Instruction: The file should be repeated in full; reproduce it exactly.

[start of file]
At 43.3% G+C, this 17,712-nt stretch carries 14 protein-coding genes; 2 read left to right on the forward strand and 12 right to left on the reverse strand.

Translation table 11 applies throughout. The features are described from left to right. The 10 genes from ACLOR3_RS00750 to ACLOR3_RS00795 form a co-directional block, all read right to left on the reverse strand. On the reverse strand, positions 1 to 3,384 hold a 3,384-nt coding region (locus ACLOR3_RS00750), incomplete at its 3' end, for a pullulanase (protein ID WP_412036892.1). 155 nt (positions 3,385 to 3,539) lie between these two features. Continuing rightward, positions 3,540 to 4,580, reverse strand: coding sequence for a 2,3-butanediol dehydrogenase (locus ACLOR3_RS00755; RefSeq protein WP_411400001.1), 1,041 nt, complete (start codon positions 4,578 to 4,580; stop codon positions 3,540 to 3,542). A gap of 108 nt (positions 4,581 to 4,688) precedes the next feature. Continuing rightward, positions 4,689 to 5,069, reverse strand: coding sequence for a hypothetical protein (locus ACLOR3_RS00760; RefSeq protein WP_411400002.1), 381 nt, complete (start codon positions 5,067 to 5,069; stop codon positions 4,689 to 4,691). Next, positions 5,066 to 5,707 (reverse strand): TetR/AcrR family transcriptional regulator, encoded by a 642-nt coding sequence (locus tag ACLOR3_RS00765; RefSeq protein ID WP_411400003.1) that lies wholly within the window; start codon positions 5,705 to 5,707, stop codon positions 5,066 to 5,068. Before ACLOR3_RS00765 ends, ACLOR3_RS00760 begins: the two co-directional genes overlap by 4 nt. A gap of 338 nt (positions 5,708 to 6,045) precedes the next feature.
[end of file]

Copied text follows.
At 43.3% G+C, this 17,712-nt stretch carries 14 protein-coding genes; 2 read left to right on the forward strand and 12 right to left on the reverse strand.

Translation table 11 applies throughout. The features are described from left to right. The 10 genes from ACLOR3_RS00750 to ACLOR3_RS00795 form a co-directional block, all read right to left on the reverse strand. On the reverse strand, positions 1 to 3,384 hold a 3,384-nt coding region (locus ACLOR3_RS00750), incomplete at its 3' end, for a pullulanase (protein ID WP_412036892.1). 155 nt (positions 3,385 to 3,539) lie between these two features. Continuing rightward, positions 3,540 to 4,580, reverse strand: coding sequence for a 2,3-butanediol dehydrogenase (locus ACLOR3_RS00755; RefSeq protein WP_411400001.1), 1,041 nt, complete (start codon positions 4,578 to 4,580; stop codon positions 3,540 to 3,542). A gap of 108 nt (positions 4,581 to 4,688) precedes the next feature. Continuing rightward, positions 4,689 to 5,069, reverse strand: coding sequence for a hypothetical protein (locus ACLOR3_RS00760; RefSeq protein WP_411400002.1), 381 nt, complete (start codon positions 5,067 to 5,069; stop codon positions 4,689 to 4,691). Next, positions 5,066 to 5,707 (reverse strand): TetR/AcrR family transcriptional regulator, encoded by a 642-nt coding sequence (locus tag ACLOR3_RS00765; RefSeq protein ID WP_411400003.1) that lies wholly within the window; start codon positions 5,705 to 5,707, stop codon positions 5,066 to 5,068. Before ACLOR3_RS00765 ends, ACLOR3_RS00760 begins: the two co-directional genes overlap by 4 nt. A gap of 338 nt (positions 5,708 to 6,045) precedes the next feature.